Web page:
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Free Citizen

This writer espouses individual liberty, free markets, and limited government.

Location: Jackson, Mississippi, United States

Saturday, November 14, 2009

The Republican Party in Mississippi

A post at Majority in Mississippi discussed the switches of the Simpson County officials to the Republican Party and touched on the GOP's recent history in the Magnolia State. Here is my comment.

"Following Reconstruction, the state had supported a Democrat [for president] the previous 18 times."

Third party and independent tickets gave Mississippians non-Democratic choices other than the Republicans. In 1948, the state voted 87.2 percent for the States Rights ticket, which featured our governor, Fielding Wright, as Governor Strom Thurmond’s running mate. In 1960, a slate of unpledged electors carried the Magnolia State with 39 percent; our electors wound up voting for Senator Harry Byrd Sr. of Virginia, rather than either the Democrat John Kennedy or the Republican Richard Nixon.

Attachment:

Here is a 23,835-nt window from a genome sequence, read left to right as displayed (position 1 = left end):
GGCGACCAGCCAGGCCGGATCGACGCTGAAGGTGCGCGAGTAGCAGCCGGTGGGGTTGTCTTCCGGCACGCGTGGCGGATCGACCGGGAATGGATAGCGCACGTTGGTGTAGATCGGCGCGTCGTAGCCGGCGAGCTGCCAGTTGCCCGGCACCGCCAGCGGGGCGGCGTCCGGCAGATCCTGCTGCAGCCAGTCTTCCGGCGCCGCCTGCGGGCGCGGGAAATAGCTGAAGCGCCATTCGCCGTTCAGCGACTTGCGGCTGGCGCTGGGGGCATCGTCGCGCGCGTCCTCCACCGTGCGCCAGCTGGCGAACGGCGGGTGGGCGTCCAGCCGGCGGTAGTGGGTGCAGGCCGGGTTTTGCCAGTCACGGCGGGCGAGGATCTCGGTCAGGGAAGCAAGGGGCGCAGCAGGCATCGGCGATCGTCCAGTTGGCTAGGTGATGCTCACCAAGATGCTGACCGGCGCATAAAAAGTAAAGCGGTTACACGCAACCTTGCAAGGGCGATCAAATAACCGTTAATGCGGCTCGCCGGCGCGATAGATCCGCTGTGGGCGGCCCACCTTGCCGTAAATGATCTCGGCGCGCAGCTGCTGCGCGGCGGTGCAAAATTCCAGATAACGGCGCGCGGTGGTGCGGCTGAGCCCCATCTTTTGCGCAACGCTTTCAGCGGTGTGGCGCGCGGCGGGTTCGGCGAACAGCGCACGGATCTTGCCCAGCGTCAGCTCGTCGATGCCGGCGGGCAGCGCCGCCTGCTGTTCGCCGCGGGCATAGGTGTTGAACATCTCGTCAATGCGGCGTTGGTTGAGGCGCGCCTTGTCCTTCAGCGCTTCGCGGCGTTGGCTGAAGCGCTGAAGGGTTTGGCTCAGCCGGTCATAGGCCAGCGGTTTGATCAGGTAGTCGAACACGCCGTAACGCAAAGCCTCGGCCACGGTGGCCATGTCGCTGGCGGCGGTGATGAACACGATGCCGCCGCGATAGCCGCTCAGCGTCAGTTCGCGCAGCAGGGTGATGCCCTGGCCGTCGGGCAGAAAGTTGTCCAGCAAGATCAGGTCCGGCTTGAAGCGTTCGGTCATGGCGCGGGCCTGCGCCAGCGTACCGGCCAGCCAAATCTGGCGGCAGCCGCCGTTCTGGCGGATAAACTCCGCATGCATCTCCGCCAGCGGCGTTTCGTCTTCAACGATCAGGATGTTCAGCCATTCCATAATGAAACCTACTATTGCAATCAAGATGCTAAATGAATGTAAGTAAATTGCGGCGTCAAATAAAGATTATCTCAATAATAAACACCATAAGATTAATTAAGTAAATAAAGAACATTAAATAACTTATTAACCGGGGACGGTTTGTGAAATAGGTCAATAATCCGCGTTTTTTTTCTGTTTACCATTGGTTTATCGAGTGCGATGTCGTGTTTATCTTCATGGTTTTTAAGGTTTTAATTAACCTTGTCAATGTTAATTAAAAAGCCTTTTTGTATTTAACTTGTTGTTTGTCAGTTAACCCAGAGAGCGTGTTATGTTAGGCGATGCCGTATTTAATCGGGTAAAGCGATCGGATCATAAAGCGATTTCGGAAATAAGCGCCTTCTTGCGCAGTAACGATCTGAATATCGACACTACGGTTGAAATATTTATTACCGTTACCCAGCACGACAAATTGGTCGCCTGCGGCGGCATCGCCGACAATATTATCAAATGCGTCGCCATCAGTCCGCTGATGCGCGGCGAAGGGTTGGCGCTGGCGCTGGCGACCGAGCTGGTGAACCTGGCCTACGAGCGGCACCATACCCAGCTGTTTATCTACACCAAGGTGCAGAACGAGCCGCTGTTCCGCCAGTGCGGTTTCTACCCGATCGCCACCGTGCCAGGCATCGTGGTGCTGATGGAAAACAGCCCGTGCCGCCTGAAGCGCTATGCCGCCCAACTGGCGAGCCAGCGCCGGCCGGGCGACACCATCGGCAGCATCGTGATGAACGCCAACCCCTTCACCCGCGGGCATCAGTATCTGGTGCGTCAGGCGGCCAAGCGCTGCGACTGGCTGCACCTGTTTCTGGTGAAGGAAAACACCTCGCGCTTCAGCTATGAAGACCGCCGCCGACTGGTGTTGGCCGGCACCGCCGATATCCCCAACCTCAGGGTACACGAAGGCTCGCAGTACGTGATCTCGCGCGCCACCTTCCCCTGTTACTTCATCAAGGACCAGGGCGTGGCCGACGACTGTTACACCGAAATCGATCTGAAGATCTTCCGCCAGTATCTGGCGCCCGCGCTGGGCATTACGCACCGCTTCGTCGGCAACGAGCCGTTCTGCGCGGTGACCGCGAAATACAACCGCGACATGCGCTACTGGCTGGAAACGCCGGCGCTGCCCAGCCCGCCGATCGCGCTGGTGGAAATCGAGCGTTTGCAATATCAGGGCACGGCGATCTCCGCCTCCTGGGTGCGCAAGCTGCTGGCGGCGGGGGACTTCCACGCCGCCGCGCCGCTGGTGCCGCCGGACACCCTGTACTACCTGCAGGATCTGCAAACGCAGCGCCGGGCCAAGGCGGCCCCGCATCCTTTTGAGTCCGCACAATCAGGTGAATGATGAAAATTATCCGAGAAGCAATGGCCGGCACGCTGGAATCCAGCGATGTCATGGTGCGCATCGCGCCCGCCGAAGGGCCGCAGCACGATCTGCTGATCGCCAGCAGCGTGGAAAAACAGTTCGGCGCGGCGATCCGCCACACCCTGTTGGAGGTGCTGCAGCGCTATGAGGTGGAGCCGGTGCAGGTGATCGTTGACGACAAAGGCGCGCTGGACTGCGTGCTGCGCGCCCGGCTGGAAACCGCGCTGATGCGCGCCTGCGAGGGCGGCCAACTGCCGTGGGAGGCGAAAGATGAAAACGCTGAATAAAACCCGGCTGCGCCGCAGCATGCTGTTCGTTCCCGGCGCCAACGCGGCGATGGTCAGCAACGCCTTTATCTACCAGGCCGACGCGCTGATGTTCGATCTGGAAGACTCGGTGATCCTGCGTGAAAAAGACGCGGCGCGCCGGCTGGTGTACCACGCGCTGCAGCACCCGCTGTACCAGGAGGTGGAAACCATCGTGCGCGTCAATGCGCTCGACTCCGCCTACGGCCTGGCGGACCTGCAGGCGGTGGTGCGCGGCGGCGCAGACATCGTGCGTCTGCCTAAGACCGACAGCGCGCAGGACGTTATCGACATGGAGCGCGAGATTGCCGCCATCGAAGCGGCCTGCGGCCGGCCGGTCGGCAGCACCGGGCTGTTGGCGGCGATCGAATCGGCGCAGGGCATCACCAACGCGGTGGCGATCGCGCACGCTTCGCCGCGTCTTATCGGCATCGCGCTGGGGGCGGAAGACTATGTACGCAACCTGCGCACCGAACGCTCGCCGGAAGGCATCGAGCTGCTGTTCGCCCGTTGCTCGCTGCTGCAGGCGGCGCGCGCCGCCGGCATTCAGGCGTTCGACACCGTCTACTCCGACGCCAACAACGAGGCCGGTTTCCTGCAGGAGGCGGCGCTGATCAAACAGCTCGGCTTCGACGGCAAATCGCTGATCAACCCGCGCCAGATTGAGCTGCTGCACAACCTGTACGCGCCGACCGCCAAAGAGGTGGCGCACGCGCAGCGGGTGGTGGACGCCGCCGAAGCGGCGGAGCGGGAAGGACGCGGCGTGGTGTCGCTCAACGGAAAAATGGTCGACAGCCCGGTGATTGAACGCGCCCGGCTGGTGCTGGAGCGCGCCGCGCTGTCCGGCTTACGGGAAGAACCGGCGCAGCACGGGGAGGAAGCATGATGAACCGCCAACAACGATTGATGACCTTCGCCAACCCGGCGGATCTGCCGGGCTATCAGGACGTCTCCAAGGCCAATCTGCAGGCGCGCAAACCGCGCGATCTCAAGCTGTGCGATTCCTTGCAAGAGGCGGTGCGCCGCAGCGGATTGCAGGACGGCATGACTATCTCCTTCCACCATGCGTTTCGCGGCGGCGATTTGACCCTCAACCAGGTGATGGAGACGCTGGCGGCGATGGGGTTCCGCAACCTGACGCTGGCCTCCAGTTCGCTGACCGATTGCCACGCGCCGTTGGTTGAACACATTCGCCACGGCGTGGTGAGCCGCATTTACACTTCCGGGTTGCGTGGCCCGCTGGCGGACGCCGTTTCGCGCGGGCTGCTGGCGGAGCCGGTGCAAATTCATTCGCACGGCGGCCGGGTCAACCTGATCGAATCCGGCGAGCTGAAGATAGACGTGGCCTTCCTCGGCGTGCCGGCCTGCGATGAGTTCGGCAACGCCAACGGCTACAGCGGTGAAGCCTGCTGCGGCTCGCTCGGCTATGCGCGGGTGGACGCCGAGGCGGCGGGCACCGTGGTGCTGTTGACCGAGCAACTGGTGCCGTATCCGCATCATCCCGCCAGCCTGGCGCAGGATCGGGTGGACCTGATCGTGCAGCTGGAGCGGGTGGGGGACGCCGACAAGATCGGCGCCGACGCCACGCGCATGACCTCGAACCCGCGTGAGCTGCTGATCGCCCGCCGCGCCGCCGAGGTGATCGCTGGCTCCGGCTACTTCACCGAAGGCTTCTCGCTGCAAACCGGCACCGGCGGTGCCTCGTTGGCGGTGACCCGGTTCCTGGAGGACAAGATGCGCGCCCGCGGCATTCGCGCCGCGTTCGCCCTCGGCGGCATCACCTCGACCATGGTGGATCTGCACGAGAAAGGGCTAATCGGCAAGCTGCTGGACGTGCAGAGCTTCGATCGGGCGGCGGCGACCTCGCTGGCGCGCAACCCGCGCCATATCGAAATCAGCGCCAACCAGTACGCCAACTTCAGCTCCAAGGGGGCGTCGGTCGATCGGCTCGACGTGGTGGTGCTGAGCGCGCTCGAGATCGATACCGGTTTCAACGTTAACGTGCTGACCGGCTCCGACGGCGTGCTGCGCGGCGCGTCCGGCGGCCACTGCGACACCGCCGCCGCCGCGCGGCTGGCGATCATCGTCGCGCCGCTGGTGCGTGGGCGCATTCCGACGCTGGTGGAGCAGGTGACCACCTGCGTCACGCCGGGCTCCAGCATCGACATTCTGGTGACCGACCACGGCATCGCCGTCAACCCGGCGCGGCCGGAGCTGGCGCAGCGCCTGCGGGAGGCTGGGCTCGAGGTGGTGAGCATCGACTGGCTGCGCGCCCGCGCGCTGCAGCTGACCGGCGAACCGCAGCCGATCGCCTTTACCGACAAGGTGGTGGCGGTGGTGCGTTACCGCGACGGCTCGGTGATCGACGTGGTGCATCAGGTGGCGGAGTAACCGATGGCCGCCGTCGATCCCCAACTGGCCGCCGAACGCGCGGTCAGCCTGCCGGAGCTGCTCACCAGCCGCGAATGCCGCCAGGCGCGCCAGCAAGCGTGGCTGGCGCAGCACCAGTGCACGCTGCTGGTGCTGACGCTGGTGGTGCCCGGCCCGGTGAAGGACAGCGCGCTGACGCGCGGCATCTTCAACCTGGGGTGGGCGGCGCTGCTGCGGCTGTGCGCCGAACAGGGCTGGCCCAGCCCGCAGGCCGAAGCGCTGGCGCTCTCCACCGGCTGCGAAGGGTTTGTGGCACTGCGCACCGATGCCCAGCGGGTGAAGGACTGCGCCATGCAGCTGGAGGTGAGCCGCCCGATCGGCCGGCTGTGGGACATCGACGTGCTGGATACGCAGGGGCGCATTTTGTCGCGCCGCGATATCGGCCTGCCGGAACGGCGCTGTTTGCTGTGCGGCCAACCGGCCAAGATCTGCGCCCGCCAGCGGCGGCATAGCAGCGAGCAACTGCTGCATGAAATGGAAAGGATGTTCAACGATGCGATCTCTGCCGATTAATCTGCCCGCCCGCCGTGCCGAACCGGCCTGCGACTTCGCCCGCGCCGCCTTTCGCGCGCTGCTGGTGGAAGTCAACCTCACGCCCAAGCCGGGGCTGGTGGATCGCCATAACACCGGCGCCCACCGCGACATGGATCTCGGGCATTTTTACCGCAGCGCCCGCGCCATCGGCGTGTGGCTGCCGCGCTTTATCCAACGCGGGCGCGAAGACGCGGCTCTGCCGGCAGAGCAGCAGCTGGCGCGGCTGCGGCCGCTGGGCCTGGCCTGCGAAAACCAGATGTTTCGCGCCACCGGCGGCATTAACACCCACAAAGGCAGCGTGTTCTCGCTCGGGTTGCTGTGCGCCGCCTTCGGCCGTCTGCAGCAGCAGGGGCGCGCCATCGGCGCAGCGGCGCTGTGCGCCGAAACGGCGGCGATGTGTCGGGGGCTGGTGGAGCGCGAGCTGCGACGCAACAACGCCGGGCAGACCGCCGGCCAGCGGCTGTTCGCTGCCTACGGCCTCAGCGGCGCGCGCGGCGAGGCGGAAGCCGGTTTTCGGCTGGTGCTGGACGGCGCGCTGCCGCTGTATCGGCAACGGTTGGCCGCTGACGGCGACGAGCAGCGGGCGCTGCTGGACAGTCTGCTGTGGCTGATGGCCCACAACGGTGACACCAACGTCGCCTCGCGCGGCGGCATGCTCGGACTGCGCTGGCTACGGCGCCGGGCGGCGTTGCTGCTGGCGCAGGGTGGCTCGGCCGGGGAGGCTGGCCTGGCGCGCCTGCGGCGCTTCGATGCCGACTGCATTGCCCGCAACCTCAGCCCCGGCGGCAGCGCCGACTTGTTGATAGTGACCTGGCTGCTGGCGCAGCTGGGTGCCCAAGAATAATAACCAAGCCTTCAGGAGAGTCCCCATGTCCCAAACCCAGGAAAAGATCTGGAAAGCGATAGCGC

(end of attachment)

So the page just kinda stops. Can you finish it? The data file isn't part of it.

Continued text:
In 1964, as you noted, the Republican Barry Goldwater carried Mississippi with 87.1 percent. The GOP's Prentiss Walker, a Mize chicken farmer, was elected to the U. S. House on Goldwater's coattails, defeating the 22-year incumbent Democrat, Arthur Winstead of Philadelphia. In 1966, Walker foolishly gave up his House seat to run against Senator Jim Eastland (that fall, I attended a Walker rally at the Mississippi Coliseum in Jackson, at which Goldwater spoke).

In 1968, the independent George Wallace of Alabama won the state, with the Democrat Hubert Humphrey coming in second and Nixon running third with 13.5 percent. Nixon won the state in 1972 with 76.1 percent, and except for the Democrat Jimmy Carter’s narrow win in 1976, the Republicans have carried this state in every presidential election since.

It’s worth noting that GOP congressman Thad Cochran was elected U. S. senator in 1978 with 45 percent. Running as an independent, Charles Evers got 22.9 percent, almost all of which would have otherwise gone to the Democrat Maurice Dantin, who got 31.8 percent (another black independent, Henry Kirksey, got 0.3 percent).

It should also be noted that the black vote, which routinely goes 90-plus percent Democratic, is a major reason why more candidates don’t run as Republicans. A candidate in a jurisdiction with a sizable black population knows he would be kissing off a big chunk of the vote if he ran as a Republican.


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